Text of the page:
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The British Government first conducted a full census of the population of the United Kingdom in 1801. Since then they have been held every ten years with the exception of 1941 when everyone was rather more concerned with other matters. The first three censuses were simple head counts and no information of use to the family historian was retained centrally. If you are very lucky the enumerator recorded details of each family to help him ensure that no one was overlooked. In rare cases these notebooks have survived but they are the exception rather than the rule. From 1841 onwards however the census returns provide a fruitful source of information for the family historian. This is particularly true from 1851 onwards when more details of relationships and birthplaces are given. Census data was collected under conditions of confidentiality and the UK Government has continued to respect these conditions and the census returns are closed for 100 years. The most recent census available is that for 1901.

The census returns for England & Wales are held by The National Archive (TNA) but micro-film copies and digitised images are widely available. There are now several series of indices to the census returns that cover England & Wales available on the web. Many are Pay-per-View (eg Ancestry and Find My Past) but these have links to scanned images of the Enumerator's Books. The census returns for Scotland are held by the General Register Office for Scotland (GROS) and can be searched on the Scotland's People website which has indices with links to images of the records. The index to the 1881 Census published by the Church of the Latter Day Saints (LDS) on CD-ROM and the Family Search website covers the whole of Great Britain. There is also partial coverage of 1841, 1851, 1861, 1871 & 1891 for all of Great Britain on FreeCen which, as the name implies is free.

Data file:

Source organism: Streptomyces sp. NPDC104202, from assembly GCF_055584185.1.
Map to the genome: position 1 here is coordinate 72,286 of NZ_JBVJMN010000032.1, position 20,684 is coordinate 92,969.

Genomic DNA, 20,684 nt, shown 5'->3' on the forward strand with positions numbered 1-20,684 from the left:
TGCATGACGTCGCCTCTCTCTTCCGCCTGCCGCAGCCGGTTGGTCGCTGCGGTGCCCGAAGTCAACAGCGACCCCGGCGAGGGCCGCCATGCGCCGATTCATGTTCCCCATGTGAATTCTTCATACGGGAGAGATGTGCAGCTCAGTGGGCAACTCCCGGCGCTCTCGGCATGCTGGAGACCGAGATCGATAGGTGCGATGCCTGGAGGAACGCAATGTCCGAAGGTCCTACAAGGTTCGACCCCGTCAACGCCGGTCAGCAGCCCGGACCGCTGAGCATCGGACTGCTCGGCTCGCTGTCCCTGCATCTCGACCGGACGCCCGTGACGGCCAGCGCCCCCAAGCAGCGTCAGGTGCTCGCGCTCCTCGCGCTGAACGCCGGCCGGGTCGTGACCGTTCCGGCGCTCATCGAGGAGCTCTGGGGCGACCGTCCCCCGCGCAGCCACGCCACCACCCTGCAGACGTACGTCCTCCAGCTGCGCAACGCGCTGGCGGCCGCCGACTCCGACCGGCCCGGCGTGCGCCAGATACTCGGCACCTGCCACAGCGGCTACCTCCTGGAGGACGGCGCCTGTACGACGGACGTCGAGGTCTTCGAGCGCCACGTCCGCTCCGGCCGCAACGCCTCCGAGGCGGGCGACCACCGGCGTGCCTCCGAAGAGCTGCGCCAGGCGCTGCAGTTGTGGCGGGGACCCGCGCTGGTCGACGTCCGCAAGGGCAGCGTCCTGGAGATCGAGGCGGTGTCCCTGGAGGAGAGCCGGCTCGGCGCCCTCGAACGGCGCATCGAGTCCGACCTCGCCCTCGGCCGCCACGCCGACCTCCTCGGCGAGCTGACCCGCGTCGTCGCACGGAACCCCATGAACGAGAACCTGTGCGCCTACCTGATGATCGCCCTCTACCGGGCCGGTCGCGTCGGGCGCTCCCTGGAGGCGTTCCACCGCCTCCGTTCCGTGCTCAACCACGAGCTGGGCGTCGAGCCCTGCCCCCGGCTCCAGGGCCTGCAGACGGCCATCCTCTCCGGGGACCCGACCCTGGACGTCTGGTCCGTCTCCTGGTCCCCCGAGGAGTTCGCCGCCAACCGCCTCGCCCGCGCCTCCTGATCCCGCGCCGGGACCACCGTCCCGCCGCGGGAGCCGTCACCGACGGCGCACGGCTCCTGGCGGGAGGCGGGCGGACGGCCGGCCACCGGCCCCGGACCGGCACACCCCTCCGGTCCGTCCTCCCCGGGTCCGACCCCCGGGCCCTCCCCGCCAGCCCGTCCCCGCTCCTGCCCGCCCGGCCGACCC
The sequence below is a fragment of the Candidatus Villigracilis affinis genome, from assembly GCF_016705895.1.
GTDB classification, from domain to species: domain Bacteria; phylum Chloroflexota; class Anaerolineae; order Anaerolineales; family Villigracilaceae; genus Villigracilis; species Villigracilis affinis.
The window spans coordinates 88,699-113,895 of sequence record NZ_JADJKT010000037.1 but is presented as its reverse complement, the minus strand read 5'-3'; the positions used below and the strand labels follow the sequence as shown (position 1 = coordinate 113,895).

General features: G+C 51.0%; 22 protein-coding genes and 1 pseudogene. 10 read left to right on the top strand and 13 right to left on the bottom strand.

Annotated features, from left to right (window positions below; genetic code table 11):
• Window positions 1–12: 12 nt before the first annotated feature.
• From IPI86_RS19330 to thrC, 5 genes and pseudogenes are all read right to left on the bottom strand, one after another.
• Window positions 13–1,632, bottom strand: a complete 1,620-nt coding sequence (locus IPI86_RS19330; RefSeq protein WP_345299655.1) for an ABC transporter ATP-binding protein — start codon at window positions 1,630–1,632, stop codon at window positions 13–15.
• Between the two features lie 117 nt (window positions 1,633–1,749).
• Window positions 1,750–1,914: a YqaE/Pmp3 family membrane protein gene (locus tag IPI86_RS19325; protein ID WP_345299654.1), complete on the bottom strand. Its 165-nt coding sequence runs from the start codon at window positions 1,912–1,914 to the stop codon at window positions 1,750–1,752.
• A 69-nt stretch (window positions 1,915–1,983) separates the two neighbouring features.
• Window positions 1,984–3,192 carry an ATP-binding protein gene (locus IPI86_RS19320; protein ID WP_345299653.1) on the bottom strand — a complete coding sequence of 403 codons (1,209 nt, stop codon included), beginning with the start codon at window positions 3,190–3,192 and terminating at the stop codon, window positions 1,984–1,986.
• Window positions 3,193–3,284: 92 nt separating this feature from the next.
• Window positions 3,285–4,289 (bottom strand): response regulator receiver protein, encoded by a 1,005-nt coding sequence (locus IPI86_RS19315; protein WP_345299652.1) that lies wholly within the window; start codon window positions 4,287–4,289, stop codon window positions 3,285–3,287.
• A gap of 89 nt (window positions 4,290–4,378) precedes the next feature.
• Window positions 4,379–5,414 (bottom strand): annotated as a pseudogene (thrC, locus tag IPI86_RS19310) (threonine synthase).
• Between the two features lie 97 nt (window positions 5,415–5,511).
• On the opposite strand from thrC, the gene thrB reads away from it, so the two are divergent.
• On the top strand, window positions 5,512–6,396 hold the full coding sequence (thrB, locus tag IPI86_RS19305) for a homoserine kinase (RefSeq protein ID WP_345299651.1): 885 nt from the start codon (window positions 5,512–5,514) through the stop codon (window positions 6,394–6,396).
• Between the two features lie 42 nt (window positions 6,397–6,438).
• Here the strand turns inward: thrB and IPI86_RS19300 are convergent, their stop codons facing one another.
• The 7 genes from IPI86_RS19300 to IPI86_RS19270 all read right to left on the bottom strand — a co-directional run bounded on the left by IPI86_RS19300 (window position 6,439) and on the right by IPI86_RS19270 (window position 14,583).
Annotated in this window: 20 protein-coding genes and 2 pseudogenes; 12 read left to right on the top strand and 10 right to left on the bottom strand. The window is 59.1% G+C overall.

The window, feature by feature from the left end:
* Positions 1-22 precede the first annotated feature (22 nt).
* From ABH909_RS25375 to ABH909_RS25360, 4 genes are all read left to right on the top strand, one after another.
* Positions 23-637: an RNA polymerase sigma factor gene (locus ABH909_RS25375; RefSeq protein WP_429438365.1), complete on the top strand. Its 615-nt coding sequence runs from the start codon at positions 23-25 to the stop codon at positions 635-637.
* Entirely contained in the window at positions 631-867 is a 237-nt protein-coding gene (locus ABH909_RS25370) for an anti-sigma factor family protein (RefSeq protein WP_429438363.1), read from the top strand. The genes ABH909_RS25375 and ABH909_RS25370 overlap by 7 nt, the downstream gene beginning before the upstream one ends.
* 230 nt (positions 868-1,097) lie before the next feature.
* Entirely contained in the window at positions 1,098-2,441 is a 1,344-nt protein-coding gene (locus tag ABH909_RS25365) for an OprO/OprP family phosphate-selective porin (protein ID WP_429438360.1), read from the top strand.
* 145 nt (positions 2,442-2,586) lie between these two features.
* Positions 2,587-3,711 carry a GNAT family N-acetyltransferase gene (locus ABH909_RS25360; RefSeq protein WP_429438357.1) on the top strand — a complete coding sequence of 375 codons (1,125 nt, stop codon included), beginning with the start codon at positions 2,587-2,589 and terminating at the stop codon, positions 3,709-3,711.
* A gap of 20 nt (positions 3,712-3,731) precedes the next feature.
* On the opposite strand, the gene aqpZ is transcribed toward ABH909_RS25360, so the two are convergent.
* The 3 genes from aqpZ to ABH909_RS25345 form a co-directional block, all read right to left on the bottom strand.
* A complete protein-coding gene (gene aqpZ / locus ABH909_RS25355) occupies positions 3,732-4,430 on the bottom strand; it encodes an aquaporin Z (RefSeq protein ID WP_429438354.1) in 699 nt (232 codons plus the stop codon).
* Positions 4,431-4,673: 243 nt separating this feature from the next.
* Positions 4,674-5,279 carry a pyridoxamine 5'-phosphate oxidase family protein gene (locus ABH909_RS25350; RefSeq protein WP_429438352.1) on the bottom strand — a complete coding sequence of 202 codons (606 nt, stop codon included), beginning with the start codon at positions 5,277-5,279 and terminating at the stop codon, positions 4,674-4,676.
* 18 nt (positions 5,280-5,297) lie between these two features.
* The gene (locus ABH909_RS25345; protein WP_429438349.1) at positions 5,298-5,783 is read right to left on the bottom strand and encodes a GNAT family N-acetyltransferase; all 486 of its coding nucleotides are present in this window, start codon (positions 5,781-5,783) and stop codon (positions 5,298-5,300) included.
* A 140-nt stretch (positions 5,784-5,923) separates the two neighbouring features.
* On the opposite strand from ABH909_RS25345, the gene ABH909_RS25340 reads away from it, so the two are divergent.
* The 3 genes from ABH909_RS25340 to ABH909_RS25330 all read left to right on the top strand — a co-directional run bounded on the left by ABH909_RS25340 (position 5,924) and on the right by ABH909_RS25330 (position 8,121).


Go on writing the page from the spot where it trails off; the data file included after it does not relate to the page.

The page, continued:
The following pages are a simple index to the occurrence Rudram, Rudrum & Rud(d)erham in the seven openly available censuses. I doubt that it is complete (even in 1881 there is at least one Rudram missing) but they give basic information about everyone I have found to date. I've included a number of entries that don't appear in the index because the enumerator either appears to have got the name wrong or the transcribers misread the record or a combination of the two. There are undoubtedly others.

The data is sorted by Forename, Age & Surname.

Additional information is always welcome. Iíve checked most of the entries against an image of the census return but you should also check them for yourself - you will need to check the census returns for the details of each individual anyway.

The folio and page numbers should enable you to collect individuals, who are listed alphabetically by forename, into families. Iíve provided the TNA class and the census date.

In 1841 nearly 90% of these people were living in Norfolk but by 1901 this had dropped to just over 40%: